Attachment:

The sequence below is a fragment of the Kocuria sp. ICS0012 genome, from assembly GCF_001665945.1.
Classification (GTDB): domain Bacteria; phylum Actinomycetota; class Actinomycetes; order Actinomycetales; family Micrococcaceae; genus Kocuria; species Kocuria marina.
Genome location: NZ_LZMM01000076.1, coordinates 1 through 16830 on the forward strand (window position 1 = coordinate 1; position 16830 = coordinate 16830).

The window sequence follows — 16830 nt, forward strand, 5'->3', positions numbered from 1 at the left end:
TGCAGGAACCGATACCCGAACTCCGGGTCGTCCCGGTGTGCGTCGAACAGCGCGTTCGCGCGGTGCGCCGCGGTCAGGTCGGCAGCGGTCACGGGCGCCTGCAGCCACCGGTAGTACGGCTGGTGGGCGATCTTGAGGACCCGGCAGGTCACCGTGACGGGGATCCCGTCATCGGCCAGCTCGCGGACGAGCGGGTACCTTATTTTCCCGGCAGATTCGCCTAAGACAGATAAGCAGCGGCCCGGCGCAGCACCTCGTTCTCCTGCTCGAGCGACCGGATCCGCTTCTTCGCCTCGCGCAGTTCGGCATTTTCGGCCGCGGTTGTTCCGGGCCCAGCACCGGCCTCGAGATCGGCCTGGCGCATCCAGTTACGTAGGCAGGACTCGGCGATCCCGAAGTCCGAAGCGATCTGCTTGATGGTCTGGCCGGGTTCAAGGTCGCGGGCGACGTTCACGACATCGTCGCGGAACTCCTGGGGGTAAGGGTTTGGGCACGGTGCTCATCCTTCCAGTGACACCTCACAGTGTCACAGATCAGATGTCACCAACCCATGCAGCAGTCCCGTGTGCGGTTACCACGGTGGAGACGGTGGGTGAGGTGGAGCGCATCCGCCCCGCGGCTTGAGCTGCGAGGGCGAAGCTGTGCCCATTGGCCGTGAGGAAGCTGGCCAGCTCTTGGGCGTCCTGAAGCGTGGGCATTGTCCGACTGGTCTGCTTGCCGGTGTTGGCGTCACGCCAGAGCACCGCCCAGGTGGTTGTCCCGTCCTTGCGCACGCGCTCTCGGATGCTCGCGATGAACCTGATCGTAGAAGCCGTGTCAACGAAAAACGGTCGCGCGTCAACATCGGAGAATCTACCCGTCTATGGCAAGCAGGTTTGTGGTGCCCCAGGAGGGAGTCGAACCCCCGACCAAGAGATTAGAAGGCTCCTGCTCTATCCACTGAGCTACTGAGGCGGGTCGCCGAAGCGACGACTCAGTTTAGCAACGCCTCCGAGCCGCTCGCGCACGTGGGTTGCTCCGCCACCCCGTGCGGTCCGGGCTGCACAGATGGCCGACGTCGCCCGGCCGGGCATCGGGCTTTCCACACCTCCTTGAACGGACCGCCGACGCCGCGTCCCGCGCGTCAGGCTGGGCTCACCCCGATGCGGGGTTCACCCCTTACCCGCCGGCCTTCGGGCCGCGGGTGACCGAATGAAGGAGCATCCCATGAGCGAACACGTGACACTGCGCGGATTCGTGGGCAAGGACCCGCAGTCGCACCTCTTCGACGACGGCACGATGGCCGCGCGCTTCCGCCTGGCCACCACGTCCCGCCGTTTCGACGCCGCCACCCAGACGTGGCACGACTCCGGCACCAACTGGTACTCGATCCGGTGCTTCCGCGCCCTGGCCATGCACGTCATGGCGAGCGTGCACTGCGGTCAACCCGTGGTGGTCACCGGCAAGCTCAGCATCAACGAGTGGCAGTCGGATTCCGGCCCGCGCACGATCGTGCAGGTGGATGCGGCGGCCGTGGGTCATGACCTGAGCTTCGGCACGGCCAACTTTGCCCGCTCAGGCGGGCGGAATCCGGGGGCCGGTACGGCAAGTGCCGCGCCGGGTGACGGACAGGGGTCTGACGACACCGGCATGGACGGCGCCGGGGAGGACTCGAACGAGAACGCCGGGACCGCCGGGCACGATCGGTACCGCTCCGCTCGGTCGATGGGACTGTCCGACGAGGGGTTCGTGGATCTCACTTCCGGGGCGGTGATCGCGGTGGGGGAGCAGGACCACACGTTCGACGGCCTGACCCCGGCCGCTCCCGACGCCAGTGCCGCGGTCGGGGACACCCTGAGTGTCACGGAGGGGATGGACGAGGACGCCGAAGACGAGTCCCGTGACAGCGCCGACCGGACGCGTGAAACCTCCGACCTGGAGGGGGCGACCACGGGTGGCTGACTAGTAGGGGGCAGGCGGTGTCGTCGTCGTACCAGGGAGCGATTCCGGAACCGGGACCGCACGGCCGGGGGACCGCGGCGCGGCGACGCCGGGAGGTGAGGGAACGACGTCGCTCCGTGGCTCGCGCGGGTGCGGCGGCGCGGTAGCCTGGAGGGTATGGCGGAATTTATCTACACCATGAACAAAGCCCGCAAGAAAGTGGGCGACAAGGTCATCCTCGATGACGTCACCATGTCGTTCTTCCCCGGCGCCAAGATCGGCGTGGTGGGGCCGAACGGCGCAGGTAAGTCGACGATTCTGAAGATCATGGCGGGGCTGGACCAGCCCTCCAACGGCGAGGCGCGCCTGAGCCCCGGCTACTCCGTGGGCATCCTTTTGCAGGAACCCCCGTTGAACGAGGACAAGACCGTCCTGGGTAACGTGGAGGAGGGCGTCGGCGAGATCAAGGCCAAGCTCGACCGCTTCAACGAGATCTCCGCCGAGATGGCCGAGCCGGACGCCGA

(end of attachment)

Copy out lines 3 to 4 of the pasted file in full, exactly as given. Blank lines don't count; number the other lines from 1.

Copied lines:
Genome location: NZ_LZMM01000076.1, coordinates 1 through 16830 on the forward strand (window position 1 = coordinate 1; position 16830 = coordinate 16830).

The window sequence follows — 16830 nt, forward strand, 5'->3', positions numbered from 1 at the left end: